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Jamaica’s winning edge
Again and again over the past few days, Trinidad and Tobago’s Olympic athletes have brought the population to the edges of their seats as they just missed out on medals in finals at the London Olympics. Finally yesterday Lalonde Gordon gave the country its first medal—a bronze in the 400m. But while the country waits and hopes for more members of Team T&T to mount a winner’s podium at the games, our neighbour to the North, Jamaica, has been enjoying a golden season in London. Topping that country’s athletic feats to date is Usain Bolt’s 9.63-second sprint on Sunday night—the second-fastest 100 in history and an Olympic record. T&T’s Richard Thompson finished in an impressive time of 9.98, which was good only for seventh place in that scorcher of a race. Shelly-Ann Fraser-Pryce won the women’s 100m gold medal for Jamaica, retaining her Olympic title. That race also featured a T&T finalist, Kelly-Ann Baptiste, who did not finish among the medals.
Once again the question is being asked: what gives the Jamaican athletes that winning edge? It’s not just raw talent, or a special diet of yam, as some might believe. The truth is that T&T lags far behind Jamaica in developing and supporting its sportsmen and women. This country does not have anything even remotely resembling Jamaica’s intense, consistent and organised annual track-and-field programme. They already have decades of athletic instruction, management and administration to their credit, while T&T is barely out of the starting blocks. Jamaica’s track and field programmes are driven by the Inter-Secondary Schools Sports Association (ISSA) and the Jamaica Athletics Administrative Association (JAAA). The ISSA’s annual track-and-field meets include the immensely popular Boys and Girls’ Inter-Secondary Championships, as well as a series of track-and-field meets from primary to the tertiary level, held throughout the island. All are under the jurisdiction of the JAAA.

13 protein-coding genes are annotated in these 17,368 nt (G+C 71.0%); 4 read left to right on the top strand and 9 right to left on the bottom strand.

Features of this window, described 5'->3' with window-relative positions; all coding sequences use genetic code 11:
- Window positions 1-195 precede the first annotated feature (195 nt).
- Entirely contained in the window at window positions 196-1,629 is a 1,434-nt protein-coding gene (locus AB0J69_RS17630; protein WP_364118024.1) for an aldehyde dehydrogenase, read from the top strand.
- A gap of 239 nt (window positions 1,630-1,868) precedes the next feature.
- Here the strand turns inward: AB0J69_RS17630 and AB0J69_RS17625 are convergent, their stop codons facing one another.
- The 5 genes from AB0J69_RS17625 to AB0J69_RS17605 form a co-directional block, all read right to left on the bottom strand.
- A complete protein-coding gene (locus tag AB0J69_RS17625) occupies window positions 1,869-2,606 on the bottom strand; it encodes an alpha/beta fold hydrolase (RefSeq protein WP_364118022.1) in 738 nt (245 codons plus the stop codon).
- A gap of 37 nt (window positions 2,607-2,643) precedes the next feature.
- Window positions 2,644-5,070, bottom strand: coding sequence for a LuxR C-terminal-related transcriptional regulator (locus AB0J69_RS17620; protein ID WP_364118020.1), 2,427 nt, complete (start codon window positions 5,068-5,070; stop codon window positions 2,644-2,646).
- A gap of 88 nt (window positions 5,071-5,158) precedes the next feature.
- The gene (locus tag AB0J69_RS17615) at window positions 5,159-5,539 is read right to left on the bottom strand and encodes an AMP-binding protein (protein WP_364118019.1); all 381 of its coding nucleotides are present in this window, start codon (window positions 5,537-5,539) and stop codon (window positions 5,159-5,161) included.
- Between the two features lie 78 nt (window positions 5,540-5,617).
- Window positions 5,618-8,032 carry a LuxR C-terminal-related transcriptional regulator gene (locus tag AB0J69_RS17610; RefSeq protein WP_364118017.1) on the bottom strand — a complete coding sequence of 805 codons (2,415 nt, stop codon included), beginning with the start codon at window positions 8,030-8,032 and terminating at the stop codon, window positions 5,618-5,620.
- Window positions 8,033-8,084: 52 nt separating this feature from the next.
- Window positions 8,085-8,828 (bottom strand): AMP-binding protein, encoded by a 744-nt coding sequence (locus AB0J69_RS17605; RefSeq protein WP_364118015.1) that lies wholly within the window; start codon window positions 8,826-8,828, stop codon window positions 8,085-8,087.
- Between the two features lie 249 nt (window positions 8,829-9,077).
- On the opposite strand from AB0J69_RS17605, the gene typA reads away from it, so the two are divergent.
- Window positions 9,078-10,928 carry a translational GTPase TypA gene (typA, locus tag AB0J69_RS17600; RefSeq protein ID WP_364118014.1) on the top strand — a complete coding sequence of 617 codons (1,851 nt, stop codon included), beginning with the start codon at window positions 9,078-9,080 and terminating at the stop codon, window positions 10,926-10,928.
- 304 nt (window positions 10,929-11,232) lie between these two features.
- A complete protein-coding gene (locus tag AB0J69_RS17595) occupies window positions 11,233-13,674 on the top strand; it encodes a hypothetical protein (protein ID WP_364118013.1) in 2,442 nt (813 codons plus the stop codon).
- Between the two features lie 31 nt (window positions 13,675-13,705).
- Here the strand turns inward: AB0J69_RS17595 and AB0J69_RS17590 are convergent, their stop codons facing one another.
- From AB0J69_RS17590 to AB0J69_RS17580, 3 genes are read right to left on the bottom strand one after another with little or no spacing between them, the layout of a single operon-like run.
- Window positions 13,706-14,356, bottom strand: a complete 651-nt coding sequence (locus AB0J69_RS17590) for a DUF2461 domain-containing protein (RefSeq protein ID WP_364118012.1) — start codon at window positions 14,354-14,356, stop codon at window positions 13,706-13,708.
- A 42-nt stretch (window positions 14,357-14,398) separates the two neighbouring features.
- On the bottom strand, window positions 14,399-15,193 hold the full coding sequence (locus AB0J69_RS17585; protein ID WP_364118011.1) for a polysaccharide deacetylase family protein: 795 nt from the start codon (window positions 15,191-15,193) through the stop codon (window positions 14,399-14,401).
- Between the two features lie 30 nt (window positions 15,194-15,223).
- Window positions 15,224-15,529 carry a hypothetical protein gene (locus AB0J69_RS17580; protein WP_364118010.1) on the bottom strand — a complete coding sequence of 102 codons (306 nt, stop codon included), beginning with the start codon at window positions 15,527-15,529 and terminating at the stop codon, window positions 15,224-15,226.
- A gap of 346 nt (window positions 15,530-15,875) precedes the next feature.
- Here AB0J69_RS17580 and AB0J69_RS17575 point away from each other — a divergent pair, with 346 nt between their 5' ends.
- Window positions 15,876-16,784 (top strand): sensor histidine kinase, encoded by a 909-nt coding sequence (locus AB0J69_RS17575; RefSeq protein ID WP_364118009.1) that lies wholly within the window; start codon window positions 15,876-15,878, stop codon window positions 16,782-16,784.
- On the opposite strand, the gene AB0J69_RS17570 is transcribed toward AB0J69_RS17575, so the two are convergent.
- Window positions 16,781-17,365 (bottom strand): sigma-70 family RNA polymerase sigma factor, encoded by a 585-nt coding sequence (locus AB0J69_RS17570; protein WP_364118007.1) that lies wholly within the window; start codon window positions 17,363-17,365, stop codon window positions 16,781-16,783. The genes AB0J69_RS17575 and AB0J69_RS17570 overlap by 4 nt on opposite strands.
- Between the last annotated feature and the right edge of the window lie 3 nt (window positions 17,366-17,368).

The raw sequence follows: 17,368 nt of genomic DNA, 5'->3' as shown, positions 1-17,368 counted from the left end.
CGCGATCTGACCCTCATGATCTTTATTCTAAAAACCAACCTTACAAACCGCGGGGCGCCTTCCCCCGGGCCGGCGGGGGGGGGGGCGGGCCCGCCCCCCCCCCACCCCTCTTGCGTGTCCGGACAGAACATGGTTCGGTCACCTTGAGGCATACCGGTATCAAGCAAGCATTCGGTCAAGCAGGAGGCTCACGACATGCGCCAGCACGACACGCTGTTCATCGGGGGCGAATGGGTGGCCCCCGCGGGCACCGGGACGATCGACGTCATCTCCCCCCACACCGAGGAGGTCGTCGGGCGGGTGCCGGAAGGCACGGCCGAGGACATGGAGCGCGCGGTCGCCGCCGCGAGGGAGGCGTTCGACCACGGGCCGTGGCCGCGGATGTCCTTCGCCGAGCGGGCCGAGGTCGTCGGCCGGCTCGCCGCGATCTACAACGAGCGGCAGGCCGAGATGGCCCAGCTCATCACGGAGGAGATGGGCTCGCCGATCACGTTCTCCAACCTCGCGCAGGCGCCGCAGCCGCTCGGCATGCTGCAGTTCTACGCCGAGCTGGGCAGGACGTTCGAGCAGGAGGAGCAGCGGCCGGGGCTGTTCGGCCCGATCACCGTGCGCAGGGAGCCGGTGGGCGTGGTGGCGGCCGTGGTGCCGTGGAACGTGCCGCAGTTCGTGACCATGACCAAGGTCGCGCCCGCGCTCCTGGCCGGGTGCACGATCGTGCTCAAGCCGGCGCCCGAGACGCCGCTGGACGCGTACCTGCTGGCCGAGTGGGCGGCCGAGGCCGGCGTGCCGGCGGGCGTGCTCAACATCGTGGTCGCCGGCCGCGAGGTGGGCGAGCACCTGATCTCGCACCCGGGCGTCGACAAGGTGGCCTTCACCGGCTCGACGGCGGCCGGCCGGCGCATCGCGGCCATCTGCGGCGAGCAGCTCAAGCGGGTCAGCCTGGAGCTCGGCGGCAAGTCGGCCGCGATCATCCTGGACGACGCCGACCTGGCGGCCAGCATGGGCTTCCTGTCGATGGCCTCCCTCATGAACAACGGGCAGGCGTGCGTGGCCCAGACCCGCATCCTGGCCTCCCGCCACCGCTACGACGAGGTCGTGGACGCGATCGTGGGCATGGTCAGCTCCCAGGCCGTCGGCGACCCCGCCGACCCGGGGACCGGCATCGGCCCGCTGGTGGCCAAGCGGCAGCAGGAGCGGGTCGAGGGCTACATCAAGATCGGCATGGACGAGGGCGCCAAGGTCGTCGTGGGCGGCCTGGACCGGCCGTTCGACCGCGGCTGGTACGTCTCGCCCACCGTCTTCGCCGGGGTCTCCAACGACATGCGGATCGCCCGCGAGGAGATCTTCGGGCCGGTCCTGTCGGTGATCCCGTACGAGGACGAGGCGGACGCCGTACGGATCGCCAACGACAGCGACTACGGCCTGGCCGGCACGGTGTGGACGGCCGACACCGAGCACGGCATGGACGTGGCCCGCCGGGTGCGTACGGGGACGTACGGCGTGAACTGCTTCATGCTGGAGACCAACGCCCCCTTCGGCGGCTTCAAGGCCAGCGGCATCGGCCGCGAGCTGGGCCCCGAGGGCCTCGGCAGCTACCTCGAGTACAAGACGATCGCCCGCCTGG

These meets give Jamaica’s young athletes early exposure to all aspects of competition and the world is seeing the results now at the London Games—as it has done for decades. Bolt, the world’s fastest man, was a beneficiary of that system. Another important element of Jamaica’s success is the country’s impressive cadre of coaches. This is possible through the training provided by the GC Foster College of Physical Education and Sport, which opened in 1980, and coaching programmes offered in other tertiary-level institutions. In addition, Jamaica’s track and field stars can stay in Jamaica to train. That is the system that has given the world Bolt, Johan Blake, Fraser-Pryce and others. T&T’s Olympians, on the other hand, are not really home grown. Their best chances of success are through the United States collegiate system, training and competing where they can access better facilities and coaching.
Although T&T is in a stronger economic position than Jamaica, that country has put more funding into sport development, including track and field, over the past two decades. Their Sport Development Foundation (SDF) has funded numerous athletes, national sporting organisations, including the JAAA, and has helped establish and improve sporting facilities throughout the country. Compare that to what happens where athletes and sporting organisations always have to be begging for funding and the state of a long-promised stadium in south Trinidad is sad testimony to this country’s lack of consistency in developing and sustaining sports. Waiting and hoping for more than one medal before these games are over and commending T&T’s athletes for their valiant performances so far is all well and good. But the country must invest more and offer more support all around to achieve its gold-medal dreams.
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